I respectfully disagree with ETS here. Quoting from Schroeder (p66) "any random fluctuations away from the most likely macrostate will be utterly unmeasurable." BUT THEY DO OCCUR! And were not talking about microstates here. The second law is only a probabilistic phenomenon, and probability says that if you wait long enough, every molecule roles snake eyes and ends up in one corner of the room. This question should read "system at its thermodynamic limit" because then spontaneous change would never occur and there is no room for interpretation. /sorry, rant over
 erict2010-10-02 03:50:11 I respectfully agree with you, and very disrespectfully disagree with ETS.
 apps002010-10-06 10:21:42 I second that as well
 flyboy6212010-10-22 13:42:18 In my humble opinion your disagreement with ETS is a minor quibble. Clearly none of the other choices are remotely correct. Sure, it might have been more correct to say "no MACROSCOPIC spontaneous change occurs." But choice D is pretty much the truth, while all of the other choices are patently false.
 neon372010-11-12 04:13:59 maybe "isolated Thermodynamic system" means only concern yourself with macroscopic phenomenons only. Just a thought.
 Limerick Jim2011-11-04 19:10:01 ETS covers themselves in this situation really well "Choose the answer which is MOST correct". shitty but D is more correct than the others neutrinosrule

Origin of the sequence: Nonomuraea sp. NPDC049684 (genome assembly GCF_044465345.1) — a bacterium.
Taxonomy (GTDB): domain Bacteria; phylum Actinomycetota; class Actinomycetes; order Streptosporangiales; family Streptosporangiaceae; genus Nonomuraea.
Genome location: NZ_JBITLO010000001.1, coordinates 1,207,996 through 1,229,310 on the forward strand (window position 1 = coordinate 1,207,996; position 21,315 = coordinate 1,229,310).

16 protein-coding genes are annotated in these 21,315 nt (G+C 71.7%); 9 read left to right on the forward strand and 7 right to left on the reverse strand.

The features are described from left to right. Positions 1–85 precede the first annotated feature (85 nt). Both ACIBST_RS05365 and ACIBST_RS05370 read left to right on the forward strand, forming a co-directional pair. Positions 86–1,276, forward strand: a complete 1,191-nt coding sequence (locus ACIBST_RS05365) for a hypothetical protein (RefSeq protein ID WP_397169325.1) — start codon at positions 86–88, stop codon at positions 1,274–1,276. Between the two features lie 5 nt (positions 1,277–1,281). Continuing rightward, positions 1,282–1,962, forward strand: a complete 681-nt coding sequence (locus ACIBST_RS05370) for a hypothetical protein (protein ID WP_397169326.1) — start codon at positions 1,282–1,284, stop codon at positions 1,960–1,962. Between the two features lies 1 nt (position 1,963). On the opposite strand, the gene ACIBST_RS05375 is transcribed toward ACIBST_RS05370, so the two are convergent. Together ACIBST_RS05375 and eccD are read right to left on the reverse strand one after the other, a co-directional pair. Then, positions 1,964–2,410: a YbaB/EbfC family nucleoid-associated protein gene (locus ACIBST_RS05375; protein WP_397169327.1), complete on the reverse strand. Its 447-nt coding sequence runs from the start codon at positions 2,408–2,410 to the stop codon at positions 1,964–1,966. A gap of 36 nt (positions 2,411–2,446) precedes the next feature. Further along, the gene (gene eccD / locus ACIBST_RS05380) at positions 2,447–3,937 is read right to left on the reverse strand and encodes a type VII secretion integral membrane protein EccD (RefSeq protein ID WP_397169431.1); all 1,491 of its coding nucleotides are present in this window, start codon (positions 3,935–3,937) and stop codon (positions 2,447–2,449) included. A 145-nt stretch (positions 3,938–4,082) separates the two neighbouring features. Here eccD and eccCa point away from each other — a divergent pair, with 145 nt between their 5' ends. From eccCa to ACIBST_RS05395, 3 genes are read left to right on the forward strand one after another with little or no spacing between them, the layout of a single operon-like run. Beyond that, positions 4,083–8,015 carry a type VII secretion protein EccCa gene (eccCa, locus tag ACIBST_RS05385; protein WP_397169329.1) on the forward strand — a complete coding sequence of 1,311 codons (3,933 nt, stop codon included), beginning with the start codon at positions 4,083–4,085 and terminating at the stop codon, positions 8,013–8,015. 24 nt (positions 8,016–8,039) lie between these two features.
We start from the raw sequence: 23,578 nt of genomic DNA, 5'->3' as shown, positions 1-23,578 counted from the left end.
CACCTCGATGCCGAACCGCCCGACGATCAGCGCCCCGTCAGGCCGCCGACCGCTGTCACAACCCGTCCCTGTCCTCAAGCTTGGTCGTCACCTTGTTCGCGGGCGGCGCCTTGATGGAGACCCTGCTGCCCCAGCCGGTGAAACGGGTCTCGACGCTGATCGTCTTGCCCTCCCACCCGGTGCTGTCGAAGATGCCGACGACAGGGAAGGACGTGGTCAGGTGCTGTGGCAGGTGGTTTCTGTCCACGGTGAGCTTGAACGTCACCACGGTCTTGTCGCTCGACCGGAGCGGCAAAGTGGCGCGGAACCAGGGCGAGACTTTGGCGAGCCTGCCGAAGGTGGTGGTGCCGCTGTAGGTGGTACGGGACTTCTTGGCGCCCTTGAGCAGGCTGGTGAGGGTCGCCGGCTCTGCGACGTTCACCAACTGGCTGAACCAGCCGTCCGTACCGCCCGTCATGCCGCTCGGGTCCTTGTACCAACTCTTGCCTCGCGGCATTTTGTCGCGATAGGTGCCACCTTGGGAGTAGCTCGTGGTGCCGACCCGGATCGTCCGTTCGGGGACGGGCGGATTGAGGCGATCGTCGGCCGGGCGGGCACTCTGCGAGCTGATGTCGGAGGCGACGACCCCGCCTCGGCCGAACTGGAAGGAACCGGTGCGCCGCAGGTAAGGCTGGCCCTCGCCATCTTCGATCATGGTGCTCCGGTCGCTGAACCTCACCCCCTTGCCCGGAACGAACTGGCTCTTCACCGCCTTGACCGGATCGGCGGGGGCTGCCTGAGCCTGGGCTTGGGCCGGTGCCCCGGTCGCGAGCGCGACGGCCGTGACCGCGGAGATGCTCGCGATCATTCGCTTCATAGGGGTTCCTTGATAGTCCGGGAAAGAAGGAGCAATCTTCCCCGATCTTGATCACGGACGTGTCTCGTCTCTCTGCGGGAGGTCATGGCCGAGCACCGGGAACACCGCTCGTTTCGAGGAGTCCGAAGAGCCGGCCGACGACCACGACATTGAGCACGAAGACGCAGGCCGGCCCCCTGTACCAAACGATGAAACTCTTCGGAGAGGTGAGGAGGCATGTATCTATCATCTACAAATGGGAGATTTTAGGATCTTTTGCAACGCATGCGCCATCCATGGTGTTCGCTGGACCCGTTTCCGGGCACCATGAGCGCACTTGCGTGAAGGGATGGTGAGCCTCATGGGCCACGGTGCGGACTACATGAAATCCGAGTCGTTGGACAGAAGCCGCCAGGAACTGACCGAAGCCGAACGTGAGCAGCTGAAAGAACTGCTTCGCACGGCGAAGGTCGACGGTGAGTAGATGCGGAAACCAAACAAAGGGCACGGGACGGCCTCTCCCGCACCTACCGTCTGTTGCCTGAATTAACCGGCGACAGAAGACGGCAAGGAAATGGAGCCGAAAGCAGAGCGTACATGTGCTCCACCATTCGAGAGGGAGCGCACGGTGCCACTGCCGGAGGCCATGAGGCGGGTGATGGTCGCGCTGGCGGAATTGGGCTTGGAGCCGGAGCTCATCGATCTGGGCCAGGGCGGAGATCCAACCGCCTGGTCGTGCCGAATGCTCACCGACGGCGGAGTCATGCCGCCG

2008-10-04 18:12:00
if you know nothing about thermo at all, you can at least realize that A and D are opposites... It is at max probability so either it changes to a lower probability or it doesnt. This means one of these two things has to happen and either A or D has to be correct. After that, a logical next thought may be: why would an isolated thermodynamic system spontaneously change? And if you thought it would make more sense for it not to change than to change, you would get the right answer.
 Da Broglie2011-04-07 17:00:11 Way to go! Exactly how I did it. No knowledge of stat mechanics or maximal probability needed. thebigshow500
2008-09-10 01:34:47
"According to statistical mechanics, maximal probability is the state of highest entropy....since maximal probability is the most stable state--one of highest entropy." When the entropy reaches the highest, the energy state must become the most unstable, right? This sounds contradicting to me...And what does the probability refer to?

I have no idea about these concepts in Stat Mech. Is there any reference for us to study the "Maximal Probability"?